What’s next for Evergrande: Bailout, breakup or default?

Investors may have to wait a while longer to find out whether Evergrande will default on its enormous debts — it now has a grace period of up to 30 days on the first bond payment. A second payment of $47.5 million on another bond is due next week.

Evergrande’s stock plunged nearly 12% Friday in Hong Kong, reversing a recovery it staged the previous day on news that the company would pay interest on another bond issued in yuan to mainland Chinese investors. So far this year, the shares have plunged 80%.

Filling the vacuum of information is mounting speculation that the Chinese government will have to intervene to limit the fallout that would be caused by the collapse of one of the country’s biggest real estate conglomerates.

Beijing has few good choices. It will want to protect thousands of Chinese people who have bought unfinished apartments, construction workers, suppliers and small investors, as well as limiting the risk of other real estate firms going under. At the same time, it has been trying for at least a year to rein in excessive borrowing by developers and won’t want to dilute that message.

Speculation about one option — an effective nationalization of the company — was stoked Thursday after a regional financial news website, Asia Markets, reported the Chinese government was finalizing a deal to restructure Evergrande with the backing of state-owned enterprises (SOEs).

Citing anonymous sources close to the Chinese government, it said the plan would see Evergrande broken up into three separate entities, and the restructuring could be announced within days.

Neither Evergrande nor China’s top regulator for SOEs responded to requests from CNN Business for comment on the article.

But analysts are already weighing up the possibility of Evergrande being nationalized.

“Most likely the government has to [inject capital into] Evergrande so that it can continue construction and then sell residential property units to get cash to repay debts,” said Iris Pang, chief economist for Greater China for ING. “With government capital, it is likely that Evergrande could become [a] SOE or become part of the SOEs that could inject capital in Evergrande, ” she added.

Good news in the short term?

That would be good news for Evergrande, financial markets and the economy in the near term. The company is buckling under the weight of about $300 billion in total liabilities, and some analysts fear a disorderly collapse could spark China’s “Lehman Bros” moment by sending shocks through the financial system and economy. Real estate and related industries account for about 30% of Chinese GDP.

For Evergrande, becoming a SOE would help it restore confidence among home buyers, said Stephen Cheung and Calvin Leung, equity analysts for Jefferies in Hong Kong, in a research report. The company has sold 200,000 housing units that have not yet been handed over to buyers, according to recent analysis from Bank of America.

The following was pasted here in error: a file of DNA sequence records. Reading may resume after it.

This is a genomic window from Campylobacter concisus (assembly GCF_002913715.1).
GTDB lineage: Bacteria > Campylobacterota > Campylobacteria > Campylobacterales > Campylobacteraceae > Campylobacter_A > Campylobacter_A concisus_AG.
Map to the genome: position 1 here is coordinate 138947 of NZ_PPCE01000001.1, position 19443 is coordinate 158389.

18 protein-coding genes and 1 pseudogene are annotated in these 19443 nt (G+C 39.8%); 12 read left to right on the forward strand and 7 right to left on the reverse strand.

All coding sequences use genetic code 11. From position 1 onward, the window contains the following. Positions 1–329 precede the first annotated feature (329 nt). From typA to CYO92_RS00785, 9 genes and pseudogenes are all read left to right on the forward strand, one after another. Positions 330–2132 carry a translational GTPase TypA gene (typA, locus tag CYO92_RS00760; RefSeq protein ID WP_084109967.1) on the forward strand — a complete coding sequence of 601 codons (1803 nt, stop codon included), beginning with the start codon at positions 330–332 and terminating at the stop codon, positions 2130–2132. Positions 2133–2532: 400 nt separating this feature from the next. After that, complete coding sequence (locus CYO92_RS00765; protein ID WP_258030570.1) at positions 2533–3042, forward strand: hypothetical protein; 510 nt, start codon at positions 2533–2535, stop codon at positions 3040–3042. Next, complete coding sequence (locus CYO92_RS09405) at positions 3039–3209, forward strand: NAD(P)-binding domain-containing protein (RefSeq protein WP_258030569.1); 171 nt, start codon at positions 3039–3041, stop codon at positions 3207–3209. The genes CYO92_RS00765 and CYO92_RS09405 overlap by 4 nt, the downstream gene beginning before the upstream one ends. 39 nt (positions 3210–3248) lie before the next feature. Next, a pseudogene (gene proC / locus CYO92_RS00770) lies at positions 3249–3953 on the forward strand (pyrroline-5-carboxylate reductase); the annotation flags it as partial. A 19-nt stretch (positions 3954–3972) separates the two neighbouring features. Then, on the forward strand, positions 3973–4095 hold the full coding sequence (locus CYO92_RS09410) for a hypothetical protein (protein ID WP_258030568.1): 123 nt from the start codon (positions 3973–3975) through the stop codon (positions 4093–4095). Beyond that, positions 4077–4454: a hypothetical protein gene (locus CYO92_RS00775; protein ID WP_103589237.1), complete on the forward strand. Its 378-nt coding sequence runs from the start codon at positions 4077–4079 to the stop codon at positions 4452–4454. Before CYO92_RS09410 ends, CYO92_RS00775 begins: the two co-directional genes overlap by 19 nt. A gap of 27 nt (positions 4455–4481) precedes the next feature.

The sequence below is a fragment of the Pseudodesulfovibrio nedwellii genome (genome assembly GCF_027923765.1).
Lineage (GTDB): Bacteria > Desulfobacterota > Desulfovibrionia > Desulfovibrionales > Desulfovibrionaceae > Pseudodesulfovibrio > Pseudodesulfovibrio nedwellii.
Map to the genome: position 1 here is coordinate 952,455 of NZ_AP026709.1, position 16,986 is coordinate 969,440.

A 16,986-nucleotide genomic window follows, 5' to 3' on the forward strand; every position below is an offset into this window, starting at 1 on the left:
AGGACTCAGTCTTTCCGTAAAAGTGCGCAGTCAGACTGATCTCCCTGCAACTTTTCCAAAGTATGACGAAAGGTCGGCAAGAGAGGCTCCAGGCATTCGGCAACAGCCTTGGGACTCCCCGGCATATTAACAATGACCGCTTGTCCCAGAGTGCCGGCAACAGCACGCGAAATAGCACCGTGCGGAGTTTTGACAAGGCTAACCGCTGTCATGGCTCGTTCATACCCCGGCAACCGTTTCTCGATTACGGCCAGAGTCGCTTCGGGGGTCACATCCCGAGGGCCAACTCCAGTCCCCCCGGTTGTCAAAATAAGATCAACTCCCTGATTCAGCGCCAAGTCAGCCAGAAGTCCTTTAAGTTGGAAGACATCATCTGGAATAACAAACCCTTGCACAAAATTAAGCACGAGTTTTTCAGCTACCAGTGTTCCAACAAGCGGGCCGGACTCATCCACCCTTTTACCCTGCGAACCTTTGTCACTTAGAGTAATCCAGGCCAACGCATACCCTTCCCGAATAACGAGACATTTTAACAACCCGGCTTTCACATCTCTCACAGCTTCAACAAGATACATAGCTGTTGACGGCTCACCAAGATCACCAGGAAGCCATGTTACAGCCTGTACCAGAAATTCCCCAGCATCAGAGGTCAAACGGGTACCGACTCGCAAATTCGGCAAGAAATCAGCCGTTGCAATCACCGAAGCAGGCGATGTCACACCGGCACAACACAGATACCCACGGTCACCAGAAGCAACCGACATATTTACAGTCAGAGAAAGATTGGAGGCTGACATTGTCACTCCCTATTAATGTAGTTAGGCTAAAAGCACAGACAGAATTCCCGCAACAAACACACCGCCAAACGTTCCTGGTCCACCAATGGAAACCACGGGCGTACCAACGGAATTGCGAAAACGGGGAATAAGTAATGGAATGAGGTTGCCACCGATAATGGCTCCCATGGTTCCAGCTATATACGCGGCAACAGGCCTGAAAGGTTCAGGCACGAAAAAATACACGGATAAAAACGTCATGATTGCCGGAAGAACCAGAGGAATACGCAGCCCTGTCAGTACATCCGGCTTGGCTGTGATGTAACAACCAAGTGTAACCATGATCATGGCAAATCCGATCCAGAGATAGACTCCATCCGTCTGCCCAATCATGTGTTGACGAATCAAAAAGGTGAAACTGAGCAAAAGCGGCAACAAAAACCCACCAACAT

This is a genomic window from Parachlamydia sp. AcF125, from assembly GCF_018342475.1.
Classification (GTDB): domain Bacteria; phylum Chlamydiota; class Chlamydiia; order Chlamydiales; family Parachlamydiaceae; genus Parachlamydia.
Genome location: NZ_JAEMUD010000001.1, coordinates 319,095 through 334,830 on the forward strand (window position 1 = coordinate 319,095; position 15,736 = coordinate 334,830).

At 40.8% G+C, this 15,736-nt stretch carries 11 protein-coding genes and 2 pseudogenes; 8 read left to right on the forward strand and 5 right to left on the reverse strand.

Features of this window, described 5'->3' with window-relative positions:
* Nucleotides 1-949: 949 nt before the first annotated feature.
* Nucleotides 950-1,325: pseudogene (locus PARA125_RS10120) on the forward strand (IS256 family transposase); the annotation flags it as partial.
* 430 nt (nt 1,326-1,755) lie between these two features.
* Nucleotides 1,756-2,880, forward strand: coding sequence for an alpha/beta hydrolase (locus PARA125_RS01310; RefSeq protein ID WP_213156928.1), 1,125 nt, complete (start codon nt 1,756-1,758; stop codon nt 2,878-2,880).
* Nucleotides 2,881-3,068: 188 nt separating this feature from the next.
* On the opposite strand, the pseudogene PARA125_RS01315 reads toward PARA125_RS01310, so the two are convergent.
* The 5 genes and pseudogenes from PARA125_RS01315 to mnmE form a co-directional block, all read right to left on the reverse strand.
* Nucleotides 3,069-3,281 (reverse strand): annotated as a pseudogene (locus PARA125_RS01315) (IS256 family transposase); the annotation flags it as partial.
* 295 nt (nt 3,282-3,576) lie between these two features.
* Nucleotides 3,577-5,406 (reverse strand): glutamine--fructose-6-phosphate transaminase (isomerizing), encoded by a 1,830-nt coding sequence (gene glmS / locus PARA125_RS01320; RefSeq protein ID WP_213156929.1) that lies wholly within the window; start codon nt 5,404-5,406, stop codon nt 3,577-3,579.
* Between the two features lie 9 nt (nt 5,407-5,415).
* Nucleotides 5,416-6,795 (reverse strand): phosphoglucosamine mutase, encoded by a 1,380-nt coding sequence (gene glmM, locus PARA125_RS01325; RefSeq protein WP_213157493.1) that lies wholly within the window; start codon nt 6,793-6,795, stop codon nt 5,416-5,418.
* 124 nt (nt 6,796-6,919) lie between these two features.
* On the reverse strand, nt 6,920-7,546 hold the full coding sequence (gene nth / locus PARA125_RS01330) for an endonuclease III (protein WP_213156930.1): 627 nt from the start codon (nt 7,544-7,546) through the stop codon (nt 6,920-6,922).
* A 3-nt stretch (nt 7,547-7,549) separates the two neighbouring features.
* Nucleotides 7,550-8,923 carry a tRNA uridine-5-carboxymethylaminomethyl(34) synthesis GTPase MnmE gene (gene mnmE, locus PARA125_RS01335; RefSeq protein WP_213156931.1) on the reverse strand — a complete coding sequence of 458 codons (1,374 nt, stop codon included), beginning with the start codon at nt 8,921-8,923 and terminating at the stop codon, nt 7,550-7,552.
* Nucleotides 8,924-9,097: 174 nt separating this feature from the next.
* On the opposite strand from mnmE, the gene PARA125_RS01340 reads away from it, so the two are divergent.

The move would also “alleviate near-term liquidity pressure” for the company, while making it easier to carry out a debt restructuring with domestic and overseas bondholders, they said.

Moreover, it would give the Chinese government even greater control over the vast property market. Six of the country’s top 10 property developers are SOEs or backed by state investors. Evergrande would become the seventh.

‘End of the beginning?’

But even if Evergrande is nationalized, longer term concerns about China’s property slowdown will likely persist. And that’s a bigger risk to the Chinese economy in the medium term.

According to the National Bureau of Statistics, housing sales plunged nearly 20% in August from a year ago — the biggest decline since February 2020, when China locked down cities and imposed drastic measures to contain the coronavirus. Property investment rose by just 0.3%, compared with 1.4% in July, marking a sixth straight month of slowing growth.

“Demand for newly built urban housing is now entering an era of protracted structural decline,” said Julian Evans-Pritchard, senior China economist for Capital Economics, on Thursday.

5 things to know about Evergrande, the Chinese business empire on the brink
Demand for housing is easing for a number of reasons. The number of marriages has plunged 40% since 2013, reducing the demand from newlywed couples. And urban population growth has slowed.

It means “developers will be competing over a shrinking pie,” Evans-Pritchard said.

“The environment for developers will get a lot more challenging. Evergrande’s collapse marks the end of the beginning of the squeeze facing China’s property sector rather than the beginning of the end,” he added.

Taking control of Evergrande would also fit a recent pattern of greater intervention in the Chinese economy. Beijing has been cracking down on private enterprise, from tech companies to private tuition and even social media influencers, while trying to cool the overheated real estate sector.

Pang from ING believes the government’s crackdown on property and other industries could harm the economy.

“Recent government policies do not aim to squeeze companies into debt troubles. But I agree that there are too many policies coming out in a short period of time. Policy risks are rising and could hurt employees, and therefore consumption,” she said.

— CNN’s Beijing bureau contributed to this report.

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